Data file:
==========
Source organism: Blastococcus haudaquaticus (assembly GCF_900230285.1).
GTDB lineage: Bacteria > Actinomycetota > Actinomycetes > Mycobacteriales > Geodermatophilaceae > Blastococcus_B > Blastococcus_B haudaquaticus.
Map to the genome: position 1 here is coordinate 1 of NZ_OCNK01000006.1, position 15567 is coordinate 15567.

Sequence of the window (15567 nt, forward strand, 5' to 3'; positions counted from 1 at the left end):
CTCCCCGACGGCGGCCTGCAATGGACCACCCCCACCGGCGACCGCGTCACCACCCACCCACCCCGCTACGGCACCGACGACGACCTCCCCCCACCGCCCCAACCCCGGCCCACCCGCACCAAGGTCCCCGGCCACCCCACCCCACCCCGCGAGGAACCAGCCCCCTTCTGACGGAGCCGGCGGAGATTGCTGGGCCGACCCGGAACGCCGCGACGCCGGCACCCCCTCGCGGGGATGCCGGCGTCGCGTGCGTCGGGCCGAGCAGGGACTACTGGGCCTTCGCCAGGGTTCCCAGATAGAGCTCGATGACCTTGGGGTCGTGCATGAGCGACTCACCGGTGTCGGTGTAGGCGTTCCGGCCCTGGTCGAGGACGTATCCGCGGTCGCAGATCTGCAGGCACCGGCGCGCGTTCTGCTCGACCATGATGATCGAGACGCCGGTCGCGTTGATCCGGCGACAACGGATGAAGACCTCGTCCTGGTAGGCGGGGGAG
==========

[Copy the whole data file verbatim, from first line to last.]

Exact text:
Source organism: Blastococcus haudaquaticus (assembly GCF_900230285.1).
GTDB lineage: Bacteria > Actinomycetota > Actinomycetes > Mycobacteriales > Geodermatophilaceae > Blastococcus_B > Blastococcus_B haudaquaticus.
Map to the genome: position 1 here is coordinate 1 of NZ_OCNK01000006.1, position 15567 is coordinate 15567.

Sequence of the window (15567 nt, forward strand, 5' to 3'; positions counted from 1 at the left end):
CTCCCCGACGGCGGCCTGCAATGGACCACCCCCACCGGCGACCGCGTCACCACCCACCCACCCCGCTACGGCACCGACGACGACCTCCCCCCACCGCCCCAACCCCGGCCCACCCGCACCAAGGTCCCCGGCCACCCCACCCCACCCCGCGAGGAACCAGCCCCCTTCTGACGGAGCCGGCGGAGATTGCTGGGCCGACCCGGAACGCCGCGACGCCGGCACCCCCTCGCGGGGATGCCGGCGTCGCGTGCGTCGGGCCGAGCAGGGACTACTGGGCCTTCGCCAGGGTTCCCAGATAGAGCTCGATGACCTTGGGGTCGTGCATGAGCGACTCACCGGTGTCGGTGTAGGCGTTCCGGCCCTGGTCGAGGACGTATCCGCGGTCGCAGATCTGCAGGCACCGGCGCGCGTTCTGCTCGACCATGATGATCGAGACGCCGGTCGCGTTGATCCGGCGACAACGGATGAAGACCTCGTCCTGGTAGGCGGGGGAG